NON-COMPETES ARE UNENFORCEABLE IN CALIFORNIA
California law is clear on the issue of non-compete agreements: “every contract by which anyone is restrained from engaging in a lawful profession, trade, or business of any kind is to that extent void.” Business and Professions Code section 16600 prohibits all agreements that prevent an executive or employee from job hopping, working for a competitor or starting his or her own business. This law has teeth. An employee can obtain damages, costs and attorney’s fees if he or she has to go to court to invalidate the agreement. We provide a full range of litigation and counseling services to aid employees with respect to non-compete issues.
THE RESTRICTION APPLIES TO ALL CONTRACTS
Business and Profession Code section 16600 applies to every type of contract. The statute doesn’t mention or limit itself to “non-competition clauses.” Rather, the law applies to every contract (or contractual provision) that has the effect of restraining a person from working somewhere else.
OTHER RESTRICTIVE MEASURES ARE ALSO UNLAWFUL
Companies often try to avoid Section 16600 by referring to the employment restriction as a contractual provision aimed at preventing “unfair competition,” protecting broadly-defined and ambiguous “trade secrets,” or restricting future “solicitation” of clients, employees or vendors. The bottom line is that if the policy or agreement prevents an employee from working, it is invalid and unenforceable under California law.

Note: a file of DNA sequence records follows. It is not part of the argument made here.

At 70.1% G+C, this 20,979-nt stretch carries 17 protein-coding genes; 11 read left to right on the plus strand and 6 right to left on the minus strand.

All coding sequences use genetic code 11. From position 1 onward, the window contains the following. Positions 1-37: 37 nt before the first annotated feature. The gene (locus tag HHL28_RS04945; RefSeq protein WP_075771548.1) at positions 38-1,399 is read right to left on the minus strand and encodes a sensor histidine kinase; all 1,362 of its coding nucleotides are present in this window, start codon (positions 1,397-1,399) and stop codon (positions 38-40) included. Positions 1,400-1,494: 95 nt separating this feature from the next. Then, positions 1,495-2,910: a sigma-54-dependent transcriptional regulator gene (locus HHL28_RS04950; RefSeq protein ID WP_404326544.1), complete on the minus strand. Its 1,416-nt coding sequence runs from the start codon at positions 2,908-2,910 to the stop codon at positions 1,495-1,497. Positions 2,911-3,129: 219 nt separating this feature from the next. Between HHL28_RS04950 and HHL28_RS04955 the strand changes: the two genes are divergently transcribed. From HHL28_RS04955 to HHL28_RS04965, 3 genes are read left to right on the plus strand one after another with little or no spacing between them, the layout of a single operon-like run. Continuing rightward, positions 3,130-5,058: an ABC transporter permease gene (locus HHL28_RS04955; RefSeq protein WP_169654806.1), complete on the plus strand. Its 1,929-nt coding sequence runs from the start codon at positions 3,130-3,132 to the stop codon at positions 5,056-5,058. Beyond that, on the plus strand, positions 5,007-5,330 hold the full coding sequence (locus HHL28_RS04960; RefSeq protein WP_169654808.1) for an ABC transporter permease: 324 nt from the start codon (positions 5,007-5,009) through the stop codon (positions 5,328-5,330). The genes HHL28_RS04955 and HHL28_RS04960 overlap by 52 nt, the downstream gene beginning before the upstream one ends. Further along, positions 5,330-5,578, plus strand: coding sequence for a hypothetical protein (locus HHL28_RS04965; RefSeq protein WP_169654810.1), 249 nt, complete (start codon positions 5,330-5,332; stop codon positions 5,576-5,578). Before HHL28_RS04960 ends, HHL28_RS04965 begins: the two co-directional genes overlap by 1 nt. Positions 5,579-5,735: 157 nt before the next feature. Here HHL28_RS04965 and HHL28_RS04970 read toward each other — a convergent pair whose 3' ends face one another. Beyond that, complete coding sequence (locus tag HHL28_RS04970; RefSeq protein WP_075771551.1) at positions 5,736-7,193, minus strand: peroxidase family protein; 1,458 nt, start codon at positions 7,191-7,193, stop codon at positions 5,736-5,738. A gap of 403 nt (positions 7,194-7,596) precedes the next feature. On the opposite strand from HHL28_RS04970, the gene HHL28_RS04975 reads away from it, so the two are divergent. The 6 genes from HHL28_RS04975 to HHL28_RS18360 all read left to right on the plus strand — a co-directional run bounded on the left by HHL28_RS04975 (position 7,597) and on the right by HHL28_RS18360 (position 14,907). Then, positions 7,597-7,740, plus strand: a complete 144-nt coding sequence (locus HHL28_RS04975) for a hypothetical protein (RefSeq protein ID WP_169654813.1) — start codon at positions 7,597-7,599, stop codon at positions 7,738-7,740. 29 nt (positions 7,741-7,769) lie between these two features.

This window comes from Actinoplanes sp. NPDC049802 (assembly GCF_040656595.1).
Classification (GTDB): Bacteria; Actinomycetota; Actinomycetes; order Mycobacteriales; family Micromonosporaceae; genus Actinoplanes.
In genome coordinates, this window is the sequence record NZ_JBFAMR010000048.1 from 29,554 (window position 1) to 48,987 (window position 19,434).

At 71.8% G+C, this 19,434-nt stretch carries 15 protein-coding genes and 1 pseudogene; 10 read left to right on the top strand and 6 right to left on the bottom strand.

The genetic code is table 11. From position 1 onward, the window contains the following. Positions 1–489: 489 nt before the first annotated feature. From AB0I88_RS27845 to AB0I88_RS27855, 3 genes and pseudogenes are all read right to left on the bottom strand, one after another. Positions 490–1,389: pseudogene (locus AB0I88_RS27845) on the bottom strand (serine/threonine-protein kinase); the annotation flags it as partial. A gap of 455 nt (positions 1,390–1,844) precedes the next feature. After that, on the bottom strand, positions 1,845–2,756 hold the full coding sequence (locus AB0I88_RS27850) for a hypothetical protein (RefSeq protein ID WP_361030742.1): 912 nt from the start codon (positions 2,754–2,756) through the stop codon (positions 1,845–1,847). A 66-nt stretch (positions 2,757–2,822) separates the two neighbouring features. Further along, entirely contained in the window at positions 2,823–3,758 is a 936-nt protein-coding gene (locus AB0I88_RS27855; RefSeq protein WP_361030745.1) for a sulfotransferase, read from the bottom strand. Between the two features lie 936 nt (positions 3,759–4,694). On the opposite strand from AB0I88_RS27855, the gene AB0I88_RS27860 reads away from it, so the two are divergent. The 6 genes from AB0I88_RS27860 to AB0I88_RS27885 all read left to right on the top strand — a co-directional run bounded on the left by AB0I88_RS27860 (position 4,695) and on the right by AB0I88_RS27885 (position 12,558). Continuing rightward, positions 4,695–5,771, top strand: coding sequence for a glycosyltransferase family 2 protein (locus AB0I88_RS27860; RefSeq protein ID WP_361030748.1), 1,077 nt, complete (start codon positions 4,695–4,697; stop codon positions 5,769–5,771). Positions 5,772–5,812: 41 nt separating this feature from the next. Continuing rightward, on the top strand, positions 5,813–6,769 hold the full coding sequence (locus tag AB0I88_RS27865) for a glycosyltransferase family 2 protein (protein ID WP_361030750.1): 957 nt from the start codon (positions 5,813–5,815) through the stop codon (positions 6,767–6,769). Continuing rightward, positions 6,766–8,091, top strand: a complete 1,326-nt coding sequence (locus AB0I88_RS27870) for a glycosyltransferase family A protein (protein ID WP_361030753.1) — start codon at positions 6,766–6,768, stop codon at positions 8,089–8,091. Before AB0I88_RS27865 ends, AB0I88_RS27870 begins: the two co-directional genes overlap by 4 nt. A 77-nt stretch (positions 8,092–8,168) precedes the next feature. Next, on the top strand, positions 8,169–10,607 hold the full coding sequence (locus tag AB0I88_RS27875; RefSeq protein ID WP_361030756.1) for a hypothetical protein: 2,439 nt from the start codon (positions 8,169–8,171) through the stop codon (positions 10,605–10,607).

“Choice of law” provisions that state Arizona or Nevada law, rather than California law, applies are equally unenforceable with respect to the non-competition provision if the company involves a California company, California employee or work performed in California.
LIMITED EXCEPTIONS APPLY TO THE SALE OF A BUSINESS
The only exceptions to this law are those specifically included in California’s Business Professions Code. The exceptions are limited to the narrow circumstances of a business owner selling his or her ownership interest in a business entity, selling substantially all of a business’s operating assets together with the goodwill of the business, and upon the sale or dissolution of a partnership or LLC or the departure of a partner or member. Even if one of the exceptions apply, the future restraints must be reasonable.
THE TRADE SECRET EXCEPTION
Companies may also attempt to enforce a non-competition based on their belief that the departing individual may possess trade secrets or confidential and proprietary information. In such cases, the burden is on the company to specify the protected information at issue and prove that the departing individual has breached the trade secret or confidential information restrictions that may apply.
WE ARE NON-COMPETE EXPERTS
Issues involving non-competition clauses typically arise before employment, when negotiating an operating or employment agreement, or upon the sale of a business or departure of an employee, partner or member. Departing employee issues also often involve unpaid wages, vacation pay and bonuses and commissions. Every situation is different and all factors must be considered when coming up with a strategy that will allow you to engage in your craft in San Diego and throughout California. Contact us if you would like to discuss your options with Nicholas J. Ferraro, who has a background representing businesses on these very issues.